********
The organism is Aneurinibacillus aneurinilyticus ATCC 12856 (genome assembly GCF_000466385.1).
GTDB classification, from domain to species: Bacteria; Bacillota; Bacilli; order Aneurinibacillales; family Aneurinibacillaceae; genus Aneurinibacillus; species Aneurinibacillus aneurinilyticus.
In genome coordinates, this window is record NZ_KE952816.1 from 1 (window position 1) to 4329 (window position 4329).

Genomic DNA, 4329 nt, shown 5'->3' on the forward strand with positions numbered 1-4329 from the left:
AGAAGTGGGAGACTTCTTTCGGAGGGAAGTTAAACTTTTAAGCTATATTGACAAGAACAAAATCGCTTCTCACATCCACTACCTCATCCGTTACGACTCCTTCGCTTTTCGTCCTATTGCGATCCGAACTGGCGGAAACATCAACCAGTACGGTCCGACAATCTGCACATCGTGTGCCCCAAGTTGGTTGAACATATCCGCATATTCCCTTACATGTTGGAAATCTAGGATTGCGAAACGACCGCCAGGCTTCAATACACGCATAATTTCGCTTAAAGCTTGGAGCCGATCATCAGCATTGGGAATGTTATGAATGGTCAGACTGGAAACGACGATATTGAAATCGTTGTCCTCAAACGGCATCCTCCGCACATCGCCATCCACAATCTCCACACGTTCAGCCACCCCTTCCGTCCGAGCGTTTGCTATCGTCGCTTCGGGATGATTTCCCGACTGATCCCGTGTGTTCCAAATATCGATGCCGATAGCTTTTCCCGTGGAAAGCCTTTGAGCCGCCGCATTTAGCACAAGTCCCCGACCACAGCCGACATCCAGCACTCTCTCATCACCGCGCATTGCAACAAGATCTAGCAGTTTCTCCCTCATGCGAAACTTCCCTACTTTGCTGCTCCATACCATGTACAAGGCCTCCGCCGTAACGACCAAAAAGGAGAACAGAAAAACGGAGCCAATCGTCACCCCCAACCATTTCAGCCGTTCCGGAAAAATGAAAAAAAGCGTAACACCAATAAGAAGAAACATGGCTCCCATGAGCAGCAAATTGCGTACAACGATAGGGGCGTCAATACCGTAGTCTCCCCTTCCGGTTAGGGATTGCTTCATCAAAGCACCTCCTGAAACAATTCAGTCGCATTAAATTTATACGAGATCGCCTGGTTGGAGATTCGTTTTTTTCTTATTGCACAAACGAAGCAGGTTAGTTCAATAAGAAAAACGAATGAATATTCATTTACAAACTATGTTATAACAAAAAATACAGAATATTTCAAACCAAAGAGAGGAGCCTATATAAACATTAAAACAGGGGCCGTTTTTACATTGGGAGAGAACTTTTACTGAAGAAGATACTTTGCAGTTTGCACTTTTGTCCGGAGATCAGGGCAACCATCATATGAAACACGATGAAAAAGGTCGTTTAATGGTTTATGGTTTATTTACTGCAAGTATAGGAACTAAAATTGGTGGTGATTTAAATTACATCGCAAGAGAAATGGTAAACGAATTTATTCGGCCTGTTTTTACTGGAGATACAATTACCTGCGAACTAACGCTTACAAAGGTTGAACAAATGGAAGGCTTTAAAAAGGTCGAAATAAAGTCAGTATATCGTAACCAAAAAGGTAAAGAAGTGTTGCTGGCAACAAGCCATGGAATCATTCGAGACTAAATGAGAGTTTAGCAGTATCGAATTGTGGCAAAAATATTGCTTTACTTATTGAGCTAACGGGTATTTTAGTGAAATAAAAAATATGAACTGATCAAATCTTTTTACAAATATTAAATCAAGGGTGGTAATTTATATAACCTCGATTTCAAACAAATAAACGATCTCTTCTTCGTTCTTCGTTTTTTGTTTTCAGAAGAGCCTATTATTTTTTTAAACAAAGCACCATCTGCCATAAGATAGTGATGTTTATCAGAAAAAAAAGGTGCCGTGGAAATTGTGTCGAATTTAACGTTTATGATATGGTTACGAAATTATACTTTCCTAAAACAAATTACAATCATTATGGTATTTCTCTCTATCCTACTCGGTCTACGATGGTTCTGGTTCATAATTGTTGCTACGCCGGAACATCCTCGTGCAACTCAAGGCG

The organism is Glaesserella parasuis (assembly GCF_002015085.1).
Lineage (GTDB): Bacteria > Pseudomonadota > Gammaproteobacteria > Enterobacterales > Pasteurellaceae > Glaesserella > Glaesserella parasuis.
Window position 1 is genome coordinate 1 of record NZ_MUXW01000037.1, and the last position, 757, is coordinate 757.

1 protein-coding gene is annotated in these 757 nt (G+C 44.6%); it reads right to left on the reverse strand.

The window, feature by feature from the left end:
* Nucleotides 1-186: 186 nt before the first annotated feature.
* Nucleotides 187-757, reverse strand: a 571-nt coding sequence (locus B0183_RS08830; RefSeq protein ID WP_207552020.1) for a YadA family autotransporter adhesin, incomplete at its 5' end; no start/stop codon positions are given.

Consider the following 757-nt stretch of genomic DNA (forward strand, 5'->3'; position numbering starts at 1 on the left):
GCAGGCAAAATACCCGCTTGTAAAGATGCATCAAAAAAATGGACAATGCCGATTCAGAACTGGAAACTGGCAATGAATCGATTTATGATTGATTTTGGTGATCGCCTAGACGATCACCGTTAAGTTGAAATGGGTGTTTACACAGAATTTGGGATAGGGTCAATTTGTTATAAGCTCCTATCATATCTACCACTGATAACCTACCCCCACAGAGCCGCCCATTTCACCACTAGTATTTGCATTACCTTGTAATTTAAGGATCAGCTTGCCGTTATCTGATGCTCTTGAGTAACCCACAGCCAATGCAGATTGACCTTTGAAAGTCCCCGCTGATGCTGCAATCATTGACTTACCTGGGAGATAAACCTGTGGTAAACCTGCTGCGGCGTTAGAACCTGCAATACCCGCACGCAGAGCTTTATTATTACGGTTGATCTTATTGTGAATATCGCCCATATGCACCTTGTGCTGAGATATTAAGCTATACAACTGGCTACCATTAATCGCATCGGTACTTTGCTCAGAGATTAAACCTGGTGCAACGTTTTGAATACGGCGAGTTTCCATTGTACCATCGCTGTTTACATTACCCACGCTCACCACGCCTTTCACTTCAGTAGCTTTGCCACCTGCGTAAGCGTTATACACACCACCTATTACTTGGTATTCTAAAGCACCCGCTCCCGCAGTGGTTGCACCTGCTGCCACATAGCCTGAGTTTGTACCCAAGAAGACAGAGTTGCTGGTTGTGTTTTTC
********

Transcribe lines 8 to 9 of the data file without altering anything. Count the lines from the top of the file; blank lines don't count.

Window position 1 is genome coordinate 1 of record NZ_MUXW01000037.1, and the last position, 757, is coordinate 757.

1 protein-coding gene is annotated in these 757 nt (G+C 44.6%); it reads right to left on the reverse strand.